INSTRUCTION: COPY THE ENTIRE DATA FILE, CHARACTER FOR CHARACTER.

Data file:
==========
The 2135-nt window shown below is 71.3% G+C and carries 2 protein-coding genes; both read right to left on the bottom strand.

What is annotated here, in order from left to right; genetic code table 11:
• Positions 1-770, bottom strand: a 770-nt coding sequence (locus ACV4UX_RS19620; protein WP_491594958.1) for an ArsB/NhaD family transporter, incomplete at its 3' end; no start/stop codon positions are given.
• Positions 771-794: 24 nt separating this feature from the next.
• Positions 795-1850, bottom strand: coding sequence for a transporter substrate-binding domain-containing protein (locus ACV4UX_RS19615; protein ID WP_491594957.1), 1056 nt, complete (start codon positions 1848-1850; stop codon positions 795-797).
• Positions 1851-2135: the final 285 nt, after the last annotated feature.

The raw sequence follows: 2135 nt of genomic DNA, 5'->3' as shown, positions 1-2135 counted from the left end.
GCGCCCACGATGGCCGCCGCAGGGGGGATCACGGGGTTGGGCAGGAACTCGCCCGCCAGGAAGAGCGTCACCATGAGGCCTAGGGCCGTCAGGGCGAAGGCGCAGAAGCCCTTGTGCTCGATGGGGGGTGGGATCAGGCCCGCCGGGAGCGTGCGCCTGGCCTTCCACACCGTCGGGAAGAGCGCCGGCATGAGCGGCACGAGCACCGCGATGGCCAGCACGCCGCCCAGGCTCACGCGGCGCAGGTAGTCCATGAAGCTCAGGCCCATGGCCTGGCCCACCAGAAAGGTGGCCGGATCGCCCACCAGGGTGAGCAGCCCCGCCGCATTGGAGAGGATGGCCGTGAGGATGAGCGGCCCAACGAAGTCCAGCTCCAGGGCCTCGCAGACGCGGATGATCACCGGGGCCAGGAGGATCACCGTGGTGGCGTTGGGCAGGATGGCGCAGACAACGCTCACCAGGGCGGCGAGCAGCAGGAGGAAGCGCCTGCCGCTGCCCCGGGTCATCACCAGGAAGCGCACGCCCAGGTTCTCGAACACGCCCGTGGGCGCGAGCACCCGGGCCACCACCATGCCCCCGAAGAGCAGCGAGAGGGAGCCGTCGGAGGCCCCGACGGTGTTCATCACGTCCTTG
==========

The 2135-nt window shown below is 71.3% G+C and carries 2 protein-coding genes; both read right to left on the bottom strand.

What is annotated here, in order from left to right; genetic code table 11:
• Positions 1-770, bottom strand: a 770-nt coding sequence (locus ACV4UX_RS19620; protein WP_491594958.1) for an ArsB/NhaD family transporter, incomplete at its 3' end; no start/stop codon positions are given.
• Positions 771-794: 24 nt separating this feature from the next.
• Positions 795-1850, bottom strand: coding sequence for a transporter substrate-binding domain-containing protein (locus ACV4UX_RS19615; protein ID WP_491594957.1), 1056 nt, complete (start codon positions 1848-1850; stop codon positions 795-797).
• Positions 1851-2135: the final 285 nt, after the last annotated feature.

The raw sequence follows: 2135 nt of genomic DNA, 5'->3' as shown, positions 1-2135 counted from the left end.
GCGCCCACGATGGCCGCCGCAGGGGGGATCACGGGGTTGGGCAGGAACTCGCCCGCCAGGAAGAGCGTCACCATGAGGCCTAGGGCCGTCAGGGCGAAGGCGCAGAAGCCCTTGTGCTCGATGGGGGGTGGGATCAGGCCCGCCGGGAGCGTGCGCCTGGCCTTCCACACCGTCGGGAAGAGCGCCGGCATGAGCGGCACGAGCACCGCGATGGCCAGCACGCCGCCCAGGCTCACGCGGCGCAGGTAGTCCATGAAGCTCAGGCCCATGGCCTGGCCCACCAGAAAGGTGGCCGGATCGCCCACCAGGGTGAGCAGCCCCGCCGCATTGGAGAGGATGGCCGTGAGGATGAGCGGCCCAACGAAGTCCAGCTCCAGGGCCTCGCAGACGCGGATGATCACCGGGGCCAGGAGGATCACCGTGGTGGCGTTGGGCAGGATGGCGCAGACAACGCTCACCAGGGCGGCGAGCAGCAGGAGGAAGCGCCTGCCGCTGCCCCGGGTCATCACCAGGAAGCGCACGCCCAGGTTCTCGAACACGCCCGTGGGCGCGAGCACCCGGGCCACCACCATGCCCCCGAAGAGCAGCGAGAGGGAGCCGTCGGAGGCCCCGACGGTGTTCATCACGTCCTTG